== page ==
Monday, February 2, 2009

Cellphones: Should I Say Yes?

Today's guest post is by Armin Brott, author of America's most popular how-to books for Dads.

Armin Brott's bestselling books,including the recent release Fathering Your School Age Child, have helped millions of men around the world become the fathers they want to be - and their children need them to be.

Armin has been a guest on hundreds of radio and television shows, writes a nationally syndicated column, “Ask Mr. Dad,” and hosts a weekly radio show. He and his family live in Oakland, California. For more information, visit

Cellphones: Should I Say Yes?

Dear Mr. Dad: My daughter turns ten next week and has made it known that she expects, needs, yearns for, and won’t be able to live without a cell phone. “Everybody has one,” she says. Is she too young? I’m not even sure I know what the issues are, but it seems like opening a huge can of worms.

Answer: When I was a kid, the rules about cell phones were simple. Oh wait, we didn’t have cell phones at all, which explains why you’re not up on the issues. So let’s start with a few advantages.

• Cell phones allow you and your kids to stay in touch. The additional safety and security that this provides is—at least from your perspective—the greatest benefit. Your daughter can call if she needs you, and you can call her if you need to know where she is and what she’s doing.

• Many parents (mostly those with children older than your daughter) use cell phones as a small-scale introduction to adult responsibilities—everything from paying the bill and staying within monthly minutes to keeping it charged.

At the same time, there are some potential downsides. Whether they outweigh the benefits is your call.

• Having a cell phone can sometimes provide a false sense of security, encouraging kids to go places they wouldn’t ordinarily go “because if anything goes wrong, I have my phone.

• Phones can be a serious distraction, especially when texting is involved. Plus, if the phone is Internet-enabled, there’s the additional risk of unmonitored access to that whole world.

In all fairness, there are ways to control these concerns, including phones that can only call to and from certain phone numbers and plans that allow you to turn off web access and text messaging. There are even certain GPS-enabled phones that send you a text message if your child ventures beyond certain pre-programmed (by you) boundaries. Popular brands include TicTalk, Migo, Kajeet, and Firefly.

Some parents are also concerned about possible cell-phone-related health issues, such as brain tumors or cancer. Researchers at the University of Pittsburgh recently recommended that kids use cellphones for emergencies only. However, the jury’s still out on this one: a large number of studies in the US and Europe have found no connection between cell use and any negative health problem.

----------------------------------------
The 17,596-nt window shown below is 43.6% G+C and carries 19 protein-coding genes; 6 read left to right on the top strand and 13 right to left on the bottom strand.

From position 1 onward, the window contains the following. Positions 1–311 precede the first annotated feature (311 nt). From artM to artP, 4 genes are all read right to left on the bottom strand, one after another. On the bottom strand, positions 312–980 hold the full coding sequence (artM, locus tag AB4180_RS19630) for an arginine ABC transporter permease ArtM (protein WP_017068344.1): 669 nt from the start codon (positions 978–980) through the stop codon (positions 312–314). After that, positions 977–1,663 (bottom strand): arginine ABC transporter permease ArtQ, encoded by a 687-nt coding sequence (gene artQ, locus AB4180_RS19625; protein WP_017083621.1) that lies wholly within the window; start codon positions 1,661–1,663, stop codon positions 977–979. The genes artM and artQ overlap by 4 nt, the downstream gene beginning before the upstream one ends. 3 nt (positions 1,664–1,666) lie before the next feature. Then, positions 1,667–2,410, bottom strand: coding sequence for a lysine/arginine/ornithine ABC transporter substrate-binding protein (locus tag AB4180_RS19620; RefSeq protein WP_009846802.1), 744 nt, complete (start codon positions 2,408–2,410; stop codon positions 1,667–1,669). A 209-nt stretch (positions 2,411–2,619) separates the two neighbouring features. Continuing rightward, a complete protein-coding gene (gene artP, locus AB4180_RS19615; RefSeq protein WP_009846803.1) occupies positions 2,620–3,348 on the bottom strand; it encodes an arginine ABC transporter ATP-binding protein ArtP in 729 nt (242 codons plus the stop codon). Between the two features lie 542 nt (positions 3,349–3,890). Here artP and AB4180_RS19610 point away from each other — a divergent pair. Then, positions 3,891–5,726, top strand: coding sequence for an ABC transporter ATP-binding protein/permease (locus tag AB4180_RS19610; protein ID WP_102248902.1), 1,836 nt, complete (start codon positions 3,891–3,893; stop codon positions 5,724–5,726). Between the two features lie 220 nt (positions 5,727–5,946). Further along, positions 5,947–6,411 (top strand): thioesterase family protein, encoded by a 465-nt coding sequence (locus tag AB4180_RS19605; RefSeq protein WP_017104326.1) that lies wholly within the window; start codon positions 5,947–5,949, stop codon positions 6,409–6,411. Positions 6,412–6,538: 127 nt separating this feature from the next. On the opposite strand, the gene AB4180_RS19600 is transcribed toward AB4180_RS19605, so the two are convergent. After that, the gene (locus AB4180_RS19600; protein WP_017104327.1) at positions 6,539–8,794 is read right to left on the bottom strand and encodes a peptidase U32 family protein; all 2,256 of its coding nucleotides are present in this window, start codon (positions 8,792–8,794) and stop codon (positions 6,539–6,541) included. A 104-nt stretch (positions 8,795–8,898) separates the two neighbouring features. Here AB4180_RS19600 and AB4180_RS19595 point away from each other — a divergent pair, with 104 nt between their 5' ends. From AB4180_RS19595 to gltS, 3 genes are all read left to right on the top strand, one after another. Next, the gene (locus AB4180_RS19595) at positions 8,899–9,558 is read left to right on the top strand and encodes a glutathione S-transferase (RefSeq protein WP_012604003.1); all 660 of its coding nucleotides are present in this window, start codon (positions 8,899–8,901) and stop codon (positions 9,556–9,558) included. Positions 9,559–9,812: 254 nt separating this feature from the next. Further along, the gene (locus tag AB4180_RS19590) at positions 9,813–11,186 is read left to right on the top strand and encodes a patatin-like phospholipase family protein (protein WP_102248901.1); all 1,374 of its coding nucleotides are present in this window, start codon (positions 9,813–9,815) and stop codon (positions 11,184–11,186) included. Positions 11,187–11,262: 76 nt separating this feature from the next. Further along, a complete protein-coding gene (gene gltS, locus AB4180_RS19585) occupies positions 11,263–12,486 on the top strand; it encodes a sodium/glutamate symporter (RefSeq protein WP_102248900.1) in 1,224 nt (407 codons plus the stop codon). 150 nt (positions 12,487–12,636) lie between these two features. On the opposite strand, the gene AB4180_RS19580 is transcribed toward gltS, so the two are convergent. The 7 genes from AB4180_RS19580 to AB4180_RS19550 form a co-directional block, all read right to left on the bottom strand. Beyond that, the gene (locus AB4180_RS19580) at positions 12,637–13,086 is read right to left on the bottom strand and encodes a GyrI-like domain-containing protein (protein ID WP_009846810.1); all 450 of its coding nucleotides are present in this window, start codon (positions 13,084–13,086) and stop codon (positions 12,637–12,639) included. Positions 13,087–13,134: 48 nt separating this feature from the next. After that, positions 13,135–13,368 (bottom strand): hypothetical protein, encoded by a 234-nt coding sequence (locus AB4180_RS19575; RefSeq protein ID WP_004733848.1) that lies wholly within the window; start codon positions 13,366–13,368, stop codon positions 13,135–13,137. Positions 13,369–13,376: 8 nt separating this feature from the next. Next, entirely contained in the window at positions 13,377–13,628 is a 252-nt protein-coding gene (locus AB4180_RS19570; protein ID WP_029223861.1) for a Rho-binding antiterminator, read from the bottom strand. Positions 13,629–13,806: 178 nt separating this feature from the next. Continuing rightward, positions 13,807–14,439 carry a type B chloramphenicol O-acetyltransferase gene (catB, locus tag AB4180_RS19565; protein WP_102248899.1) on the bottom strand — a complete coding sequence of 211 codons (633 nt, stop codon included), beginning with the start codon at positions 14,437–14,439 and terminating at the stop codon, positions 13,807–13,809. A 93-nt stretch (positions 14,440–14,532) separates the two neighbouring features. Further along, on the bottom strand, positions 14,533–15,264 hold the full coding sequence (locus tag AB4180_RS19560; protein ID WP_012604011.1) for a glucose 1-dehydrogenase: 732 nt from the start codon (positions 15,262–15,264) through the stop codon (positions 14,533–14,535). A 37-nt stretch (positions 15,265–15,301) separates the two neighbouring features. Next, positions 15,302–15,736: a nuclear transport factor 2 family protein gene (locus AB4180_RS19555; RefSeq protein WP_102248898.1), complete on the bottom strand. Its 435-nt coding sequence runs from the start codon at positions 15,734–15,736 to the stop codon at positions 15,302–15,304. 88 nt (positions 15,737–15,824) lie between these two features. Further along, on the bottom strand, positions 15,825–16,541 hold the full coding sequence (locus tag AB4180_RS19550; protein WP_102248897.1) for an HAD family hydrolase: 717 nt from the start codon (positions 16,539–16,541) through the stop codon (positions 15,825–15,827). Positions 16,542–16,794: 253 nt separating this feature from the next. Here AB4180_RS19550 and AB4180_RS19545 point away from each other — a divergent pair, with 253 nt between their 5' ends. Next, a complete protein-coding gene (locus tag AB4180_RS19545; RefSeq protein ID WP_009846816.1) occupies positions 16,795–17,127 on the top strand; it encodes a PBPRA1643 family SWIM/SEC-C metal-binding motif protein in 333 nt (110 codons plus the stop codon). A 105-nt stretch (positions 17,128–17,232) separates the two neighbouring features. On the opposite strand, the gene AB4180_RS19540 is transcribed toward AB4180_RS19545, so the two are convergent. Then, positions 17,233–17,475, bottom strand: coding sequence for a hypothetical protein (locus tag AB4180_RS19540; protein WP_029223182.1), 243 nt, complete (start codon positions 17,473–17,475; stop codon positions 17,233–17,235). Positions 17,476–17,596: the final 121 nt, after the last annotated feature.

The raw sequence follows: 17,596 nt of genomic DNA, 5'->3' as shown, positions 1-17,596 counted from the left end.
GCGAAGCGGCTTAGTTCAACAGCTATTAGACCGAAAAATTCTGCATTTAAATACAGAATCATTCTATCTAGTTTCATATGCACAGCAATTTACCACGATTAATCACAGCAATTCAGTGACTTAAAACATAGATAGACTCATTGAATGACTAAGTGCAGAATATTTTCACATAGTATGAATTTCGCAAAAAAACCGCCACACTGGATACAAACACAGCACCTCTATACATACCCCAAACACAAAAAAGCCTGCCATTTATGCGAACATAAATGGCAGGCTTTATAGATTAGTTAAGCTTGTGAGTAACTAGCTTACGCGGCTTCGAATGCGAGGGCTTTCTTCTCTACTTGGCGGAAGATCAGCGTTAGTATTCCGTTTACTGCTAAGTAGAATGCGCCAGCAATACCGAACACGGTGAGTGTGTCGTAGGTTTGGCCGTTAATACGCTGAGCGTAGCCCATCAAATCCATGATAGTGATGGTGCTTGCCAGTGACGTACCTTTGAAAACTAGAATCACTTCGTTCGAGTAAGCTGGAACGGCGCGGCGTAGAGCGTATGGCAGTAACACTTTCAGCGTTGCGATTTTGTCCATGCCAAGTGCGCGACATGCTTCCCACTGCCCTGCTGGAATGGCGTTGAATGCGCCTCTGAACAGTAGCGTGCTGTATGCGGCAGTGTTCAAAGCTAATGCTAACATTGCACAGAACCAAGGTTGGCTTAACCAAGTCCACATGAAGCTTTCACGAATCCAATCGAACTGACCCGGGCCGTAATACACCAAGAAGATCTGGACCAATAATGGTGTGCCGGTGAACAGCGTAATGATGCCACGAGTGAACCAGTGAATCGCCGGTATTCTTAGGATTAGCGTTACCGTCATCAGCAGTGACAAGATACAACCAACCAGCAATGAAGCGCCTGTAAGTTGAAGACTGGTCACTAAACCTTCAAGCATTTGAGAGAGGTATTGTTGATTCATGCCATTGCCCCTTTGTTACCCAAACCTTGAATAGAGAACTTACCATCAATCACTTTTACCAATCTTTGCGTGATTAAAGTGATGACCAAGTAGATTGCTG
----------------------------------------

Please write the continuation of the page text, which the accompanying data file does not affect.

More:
Health aside, the biggest issue for most parents is money. Phones themselves are pretty cheap. But like printers (which are don’t cost much but guzzle gallons of ink), the hardware is just the beginning. Exceeding your minutes, web browsing, and downloading custom rigntones can be extremely expensive. And so is texting (which in my house is just about the only way to reach my teenagers). Ten cents per message doesn’t sound like much—until you realize that the average American teenager sends 20 text messages a day. That’s over $700 a year just for texting. So either limit the number of messages or consider an unlimited plan.

As with any major step forward, I suggest negotiating a trial period. One week, one month, and three months after getting the phone, sit down with your daughter and take a look at the impact the phone has had on her life and the life of your family. If you believe that the influence has been negative, you can—and probably should—pull the plug, at least for a while. But the odds are good that your daughter will use this time to demonstrate just incredibly darn responsible she is. And who knows—she might even end up cleaning her room too.

Thanks Mr. Dad for helping us to be tech-savvy parents!


Melissa said...

Great insight. We let our boys get cell phones when they turned 13. When our oldest turned 13 we got him one with very few minutes and no texting....which allowed him to only call us. That way he had the "Status" of a cell phone with out the high bill. Our middle sone turned 13 in November and we upgraded him to a nicer phone after his older brother got upgraded. We have one more boy to go (age 9) and I am in no hurry to get him a phone until he turns it for a special birthday. said...

Hi Melissa! Yikes, I'd hate to have your phone bill! Hee, hee! I'd agree that 13 is the "magic" number. What about iPods (are you there yet? . . . times 3!) Thanks so much for your comment, Vicky

Anita, MN said...

Ny 10 yr old daugther has a cell phone. The reason for getting the a cell phone is that she is on the school bus for about 1 1/2 hours and the bus stop is about 3 miles from our home, she gets to bus stop between 5pm -5:15pm. Doesn't sound bad except in Minnesota winters when the bus shows up at 6:45pm and the school was closed. I was able to call my daughter and see where they were. She has no texting ability and she is not allowed to use during school hours. She is not allowed to give the number out and is not allowed to call friends. The phone is strictly for communicating with mom and dad and for emergencies. She is VERY responsible with the phone. said...

Holy cow! That is one heck of a bus ride! Our town is so small, we don't even have bus service. I promise Anita, I will never complain again walking my girls to/from school in the rain or cold. It takes a total of about 4 minutes and it surely doesn't get as cold here as there!
Sounds like a phone is a saving grace - could you imagine that transit without that security for you and her?
Thanks - Jen